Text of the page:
Archive for the 'Uncategorized' Category

New homes for old exhibits

Saturday, March 13th, 2010 by Wendy Pollock

Paul Orselli has started a Google Group Exhibits Exchange for those looking for new homes for “retired” exhibits. Check it out at

As Paul says, “Think green! Help find a ‘second home’ for the many well-used (but still usable) “retired” exhibits, instead of letting them gather dust in storage or being tossed out!”

And when you post a listing there, consider posting a case study or a ‘Bit over here on ExhibitFiles  (and linking to it), to share your experiences here, too.

Informal Science Education Summit 2010

Wednesday, March 3rd, 2010 by Wendy Pollock

ExhibitFiles contributors are among the 450 people who’ve gathered in Washington, D.C., this week for the biennial ISE Summit, organized by the Center for Advancement of Informal Science Education (CAISE) with support from the National Science Foundation.

NSF’s ISE program has funded a number of projects – CAISE,, and ExhibitFiles among them – that together are building what some have called an “improvement infrastructure” for the informal science education field. The 240+ case studies and reviews, and the growing number of Bits, contributed by ExhibitFiles members are an important part of the collective memory that’s supporting good work i our field.

From Visitor Response to Visitor Artistic Creation

Wednesday, July 23rd, 2008 by Kathy McLean

I just returned from the Visitor Studies Association (VSA) annual conference in Houston. This year’s theme was “Theory, Practice & Conversations,” and the conference was structured for attendee participation—the opening plenary was pitched as potentially “one of the best opening sessions ever, as the speaker is . . . YOU!”

What made the conference such a success this year—and judging from all the wonderful comments I’ve received, I am convinced it was a success—is that the conference organizers focused on drawing out and featuring participant artistic creativity and expression. Not just talk-backs and graffiti boards for attendees to respond to and comment on the conference, but activities and times where attendees could BE CREATIVE—through poetry, art-making, and even interpretive dance (yes, interpretive dance, which might sound silly, but was actually very energizing).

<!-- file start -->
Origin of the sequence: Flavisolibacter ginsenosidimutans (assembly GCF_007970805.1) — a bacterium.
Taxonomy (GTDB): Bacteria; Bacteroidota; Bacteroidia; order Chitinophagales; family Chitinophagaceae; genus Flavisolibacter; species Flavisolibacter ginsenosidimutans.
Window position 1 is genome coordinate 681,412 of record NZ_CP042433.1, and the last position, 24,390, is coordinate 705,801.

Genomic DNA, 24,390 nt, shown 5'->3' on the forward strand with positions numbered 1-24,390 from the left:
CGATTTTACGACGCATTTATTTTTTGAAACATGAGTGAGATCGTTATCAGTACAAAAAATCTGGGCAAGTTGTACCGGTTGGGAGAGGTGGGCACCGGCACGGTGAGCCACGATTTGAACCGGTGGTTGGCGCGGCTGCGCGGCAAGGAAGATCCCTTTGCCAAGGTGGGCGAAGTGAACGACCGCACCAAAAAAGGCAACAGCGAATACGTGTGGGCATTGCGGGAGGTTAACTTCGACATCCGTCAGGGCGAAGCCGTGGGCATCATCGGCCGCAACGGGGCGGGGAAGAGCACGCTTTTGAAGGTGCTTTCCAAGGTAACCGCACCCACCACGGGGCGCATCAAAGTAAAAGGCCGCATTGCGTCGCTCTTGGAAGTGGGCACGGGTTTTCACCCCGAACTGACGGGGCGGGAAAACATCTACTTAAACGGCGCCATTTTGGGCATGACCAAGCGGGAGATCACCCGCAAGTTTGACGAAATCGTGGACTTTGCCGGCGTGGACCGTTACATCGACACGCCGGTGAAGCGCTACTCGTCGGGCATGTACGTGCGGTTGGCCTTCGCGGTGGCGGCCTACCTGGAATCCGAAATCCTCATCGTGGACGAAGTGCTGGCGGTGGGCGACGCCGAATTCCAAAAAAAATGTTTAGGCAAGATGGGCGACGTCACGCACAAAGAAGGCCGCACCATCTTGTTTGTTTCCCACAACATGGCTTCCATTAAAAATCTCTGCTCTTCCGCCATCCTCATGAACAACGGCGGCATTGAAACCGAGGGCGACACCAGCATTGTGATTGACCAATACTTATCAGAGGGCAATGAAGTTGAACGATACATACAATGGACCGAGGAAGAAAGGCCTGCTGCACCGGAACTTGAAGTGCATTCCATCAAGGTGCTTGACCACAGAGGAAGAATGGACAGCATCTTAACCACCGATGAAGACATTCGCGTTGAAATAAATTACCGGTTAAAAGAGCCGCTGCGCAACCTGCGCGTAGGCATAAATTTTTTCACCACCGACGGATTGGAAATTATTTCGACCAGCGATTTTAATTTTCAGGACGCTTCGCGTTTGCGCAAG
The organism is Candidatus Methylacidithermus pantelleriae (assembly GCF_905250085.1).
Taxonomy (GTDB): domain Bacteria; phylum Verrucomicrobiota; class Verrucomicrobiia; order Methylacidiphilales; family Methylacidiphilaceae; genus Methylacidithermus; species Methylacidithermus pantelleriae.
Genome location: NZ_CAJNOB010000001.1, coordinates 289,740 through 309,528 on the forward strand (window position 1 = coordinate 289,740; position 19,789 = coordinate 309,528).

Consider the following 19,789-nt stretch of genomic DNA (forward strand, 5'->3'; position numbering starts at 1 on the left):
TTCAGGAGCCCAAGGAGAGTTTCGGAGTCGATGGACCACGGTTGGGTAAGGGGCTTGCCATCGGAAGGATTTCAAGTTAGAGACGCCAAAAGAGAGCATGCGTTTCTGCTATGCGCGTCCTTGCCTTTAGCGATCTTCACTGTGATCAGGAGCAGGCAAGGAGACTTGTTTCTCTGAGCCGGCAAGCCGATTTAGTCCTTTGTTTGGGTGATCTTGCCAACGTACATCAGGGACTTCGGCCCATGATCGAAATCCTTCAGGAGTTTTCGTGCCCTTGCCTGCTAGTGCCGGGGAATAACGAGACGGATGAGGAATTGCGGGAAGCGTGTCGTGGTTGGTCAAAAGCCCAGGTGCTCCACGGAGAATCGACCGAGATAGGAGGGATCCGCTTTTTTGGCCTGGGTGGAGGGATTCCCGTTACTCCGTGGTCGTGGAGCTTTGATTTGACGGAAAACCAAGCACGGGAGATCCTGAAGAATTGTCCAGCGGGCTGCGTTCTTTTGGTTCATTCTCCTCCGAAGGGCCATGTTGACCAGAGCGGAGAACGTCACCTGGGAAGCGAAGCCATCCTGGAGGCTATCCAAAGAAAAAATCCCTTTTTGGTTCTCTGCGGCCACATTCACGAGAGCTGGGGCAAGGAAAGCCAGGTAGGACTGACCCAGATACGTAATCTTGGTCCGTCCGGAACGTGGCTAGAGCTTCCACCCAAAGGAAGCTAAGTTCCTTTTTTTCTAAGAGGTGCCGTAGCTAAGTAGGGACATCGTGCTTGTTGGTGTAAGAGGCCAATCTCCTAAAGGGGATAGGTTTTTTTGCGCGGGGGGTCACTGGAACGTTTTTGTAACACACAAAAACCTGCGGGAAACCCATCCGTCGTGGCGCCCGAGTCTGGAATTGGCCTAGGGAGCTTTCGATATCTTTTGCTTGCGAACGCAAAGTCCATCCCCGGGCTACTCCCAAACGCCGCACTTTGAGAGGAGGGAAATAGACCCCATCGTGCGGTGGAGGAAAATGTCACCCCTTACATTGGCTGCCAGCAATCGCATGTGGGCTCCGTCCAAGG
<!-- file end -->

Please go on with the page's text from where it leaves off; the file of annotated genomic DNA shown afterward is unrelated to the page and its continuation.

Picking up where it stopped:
Throughout the course of the conference, I was struck by a sense that conference attendees were behaving a bit differently. They were more animated, they seemed to be interacting with each other more openly, and the conversations seemed to be more about possibilities than problems. Of course (and ironically, given that this was a Visitor Studies Conference) I have no data to back this up, and I am biased to the extreme. But I kept drawing parallels to visitors in our museums and exhibitions.

The presence of opportunities for visitor artistic creation undoubtedly changes the ways they experience the rest of the museum. In addition to asking visitors to respond to our creative work, how can we create situations where visitors do the creating? I have long been a proponent of visitor co-design, and am interested in pushing that idea a bit, to consider exhibits where visitors have been given the creative control in MAKING the experience. Do any of you have examples to share with us?

Tapping the wisdom of the crowd

Tuesday, October 17th, 2006 by Wendy Pollock

Earlier discussion about the relationship between ExhibitFiles and the ISEN-ASTC-L list got us thinking. Paul Orselli notes that topics recur and wonders whether we could create an FAQ or resource drawn from the list archive. Like Paul, we wondered whether there is a way to integrate ExhibitFiles and the list, with its well-established community of 1,370+ members. And then: Is there a way to tap the collective wisdom of the exhibit community to add value to the discussions already happening on the list? We’ve come up with these ideas:

  • Draw ISEN-ASTC-L messages directly into the ExhibitFiles site, identifying threads and perhaps adding photos for registered ExhibitFiles users. (We would notify ISEN-ASTC-L subscribers, of course, and also encourage them to register as ExhibitFiles users.)
  • Add a simple rating system: “Did you find this message useful? Yes or No
  • Enable registered ExhibitFiles users to add messages (and threads) to a list of “favorites” within their profiles

These ratings would then help sift out what’s of most lasting interest and make it available for others.

Andrea Bandelli (drawing on James Surowiecki’s Wisdom of Crowds) has reflected elsewhere about the qualities that make a crowd “smart.” “It needs to be diverse, so that people are bringing different pieces of information to the table. It needs to be decentralized, so that no one at the top is dictating the crowd’s answer. It needs a way of summarizing people’s opinion into one collective verdict. And the people in the crowd need to be independent, so that they pay attention mostly to their own information, not worrying about what everyone around them thinks.”

We hope that the design approach we envision will help us, collectively, tap the wisdom of the exhibit “crowd.”